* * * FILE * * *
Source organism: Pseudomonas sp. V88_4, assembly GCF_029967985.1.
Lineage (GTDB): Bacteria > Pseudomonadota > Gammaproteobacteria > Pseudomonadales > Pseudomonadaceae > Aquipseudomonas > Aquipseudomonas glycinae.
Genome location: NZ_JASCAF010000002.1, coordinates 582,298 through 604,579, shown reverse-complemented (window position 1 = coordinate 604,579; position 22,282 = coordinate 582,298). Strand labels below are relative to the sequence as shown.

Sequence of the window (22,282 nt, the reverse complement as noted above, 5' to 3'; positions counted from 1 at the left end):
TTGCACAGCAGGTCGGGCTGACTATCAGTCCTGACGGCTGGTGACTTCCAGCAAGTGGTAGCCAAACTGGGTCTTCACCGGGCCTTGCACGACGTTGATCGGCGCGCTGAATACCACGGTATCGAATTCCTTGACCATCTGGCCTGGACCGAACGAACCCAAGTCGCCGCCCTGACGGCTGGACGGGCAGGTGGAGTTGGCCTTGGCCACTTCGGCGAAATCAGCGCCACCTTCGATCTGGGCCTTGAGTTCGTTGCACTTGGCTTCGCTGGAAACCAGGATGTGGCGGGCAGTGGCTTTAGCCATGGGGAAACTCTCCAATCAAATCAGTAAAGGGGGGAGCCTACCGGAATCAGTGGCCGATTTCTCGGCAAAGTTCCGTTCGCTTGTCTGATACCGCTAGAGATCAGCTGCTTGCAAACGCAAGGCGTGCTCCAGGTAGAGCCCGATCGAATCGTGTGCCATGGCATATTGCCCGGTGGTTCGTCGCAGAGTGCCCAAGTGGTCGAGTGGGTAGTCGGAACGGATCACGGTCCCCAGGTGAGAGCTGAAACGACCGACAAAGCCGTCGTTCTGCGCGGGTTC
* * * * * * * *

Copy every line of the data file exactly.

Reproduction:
Source organism: Pseudomonas sp. V88_4, assembly GCF_029967985.1.
Lineage (GTDB): Bacteria > Pseudomonadota > Gammaproteobacteria > Pseudomonadales > Pseudomonadaceae > Aquipseudomonas > Aquipseudomonas glycinae.
Genome location: NZ_JASCAF010000002.1, coordinates 582,298 through 604,579, shown reverse-complemented (window position 1 = coordinate 604,579; position 22,282 = coordinate 582,298). Strand labels below are relative to the sequence as shown.

Sequence of the window (22,282 nt, the reverse complement as noted above, 5' to 3'; positions counted from 1 at the left end):
TTGCACAGCAGGTCGGGCTGACTATCAGTCCTGACGGCTGGTGACTTCCAGCAAGTGGTAGCCAAACTGGGTCTTCACCGGGCCTTGCACGACGTTGATCGGCGCGCTGAATACCACGGTATCGAATTCCTTGACCATCTGGCCTGGACCGAACGAACCCAAGTCGCCGCCCTGACGGCTGGACGGGCAGGTGGAGTTGGCCTTGGCCACTTCGGCGAAATCAGCGCCACCTTCGATCTGGGCCTTGAGTTCGTTGCACTTGGCTTCGCTGGAAACCAGGATGTGGCGGGCAGTGGCTTTAGCCATGGGGAAACTCTCCAATCAAATCAGTAAAGGGGGGAGCCTACCGGAATCAGTGGCCGATTTCTCGGCAAAGTTCCGTTCGCTTGTCTGATACCGCTAGAGATCAGCTGCTTGCAAACGCAAGGCGTGCTCCAGGTAGAGCCCGATCGAATCGTGTGCCATGGCATATTGCCCGGTGGTTCGTCGCAGAGTGCCCAAGTGGTCGAGTGGGTAGTCGGAACGGATCACGGTCCCCAGGTGAGAGCTGAAACGACCGACAAAGCCGTCGTTCTGCGCGGGTTC